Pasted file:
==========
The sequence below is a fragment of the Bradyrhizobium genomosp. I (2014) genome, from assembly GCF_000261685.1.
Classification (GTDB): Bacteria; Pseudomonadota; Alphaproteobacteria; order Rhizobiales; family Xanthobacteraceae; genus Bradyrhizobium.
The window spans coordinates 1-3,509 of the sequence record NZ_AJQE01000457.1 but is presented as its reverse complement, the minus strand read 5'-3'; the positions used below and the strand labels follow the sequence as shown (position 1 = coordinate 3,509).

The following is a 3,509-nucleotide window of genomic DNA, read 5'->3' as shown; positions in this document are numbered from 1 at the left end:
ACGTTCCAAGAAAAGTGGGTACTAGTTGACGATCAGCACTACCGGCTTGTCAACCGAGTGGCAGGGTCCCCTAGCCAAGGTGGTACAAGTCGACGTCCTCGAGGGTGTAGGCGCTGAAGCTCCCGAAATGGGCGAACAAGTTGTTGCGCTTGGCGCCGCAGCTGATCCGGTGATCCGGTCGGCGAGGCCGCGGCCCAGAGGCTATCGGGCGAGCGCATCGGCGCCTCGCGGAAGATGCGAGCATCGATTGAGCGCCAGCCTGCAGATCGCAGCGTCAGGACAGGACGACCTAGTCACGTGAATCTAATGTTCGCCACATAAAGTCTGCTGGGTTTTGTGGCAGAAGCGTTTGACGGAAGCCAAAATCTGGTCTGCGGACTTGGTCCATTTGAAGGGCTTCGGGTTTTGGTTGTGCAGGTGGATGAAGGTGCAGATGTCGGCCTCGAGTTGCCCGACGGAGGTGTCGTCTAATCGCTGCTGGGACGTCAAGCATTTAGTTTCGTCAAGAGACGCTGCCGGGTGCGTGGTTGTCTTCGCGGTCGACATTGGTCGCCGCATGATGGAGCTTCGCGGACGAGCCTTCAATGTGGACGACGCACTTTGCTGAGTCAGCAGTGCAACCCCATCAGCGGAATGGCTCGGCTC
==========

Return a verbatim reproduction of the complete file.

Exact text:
The sequence below is a fragment of the Bradyrhizobium genomosp. I (2014) genome, from assembly GCF_000261685.1.
Classification (GTDB): Bacteria; Pseudomonadota; Alphaproteobacteria; order Rhizobiales; family Xanthobacteraceae; genus Bradyrhizobium.
The window spans coordinates 1-3,509 of the sequence record NZ_AJQE01000457.1 but is presented as its reverse complement, the minus strand read 5'-3'; the positions used below and the strand labels follow the sequence as shown (position 1 = coordinate 3,509).

The following is a 3,509-nucleotide window of genomic DNA, read 5'->3' as shown; positions in this document are numbered from 1 at the left end:
ACGTTCCAAGAAAAGTGGGTACTAGTTGACGATCAGCACTACCGGCTTGTCAACCGAGTGGCAGGGTCCCCTAGCCAAGGTGGTACAAGTCGACGTCCTCGAGGGTGTAGGCGCTGAAGCTCCCGAAATGGGCGAACAAGTTGTTGCGCTTGGCGCCGCAGCTGATCCGGTGATCCGGTCGGCGAGGCCGCGGCCCAGAGGCTATCGGGCGAGCGCATCGGCGCCTCGCGGAAGATGCGAGCATCGATTGAGCGCCAGCCTGCAGATCGCAGCGTCAGGACAGGACGACCTAGTCACGTGAATCTAATGTTCGCCACATAAAGTCTGCTGGGTTTTGTGGCAGAAGCGTTTGACGGAAGCCAAAATCTGGTCTGCGGACTTGGTCCATTTGAAGGGCTTCGGGTTTTGGTTGTGCAGGTGGATGAAGGTGCAGATGTCGGCCTCGAGTTGCCCGACGGAGGTGTCGTCTAATCGCTGCTGGGACGTCAAGCATTTAGTTTCGTCAAGAGACGCTGCCGGGTGCGTGGTTGTCTTCGCGGTCGACATTGGTCGCCGCATGATGGAGCTTCGCGGACGAGCCTTCAATGTGGACGACGCACTTTGCTGAGTCAGCAGTGCAACCCCATCAGCGGAATGGCTCGGCTC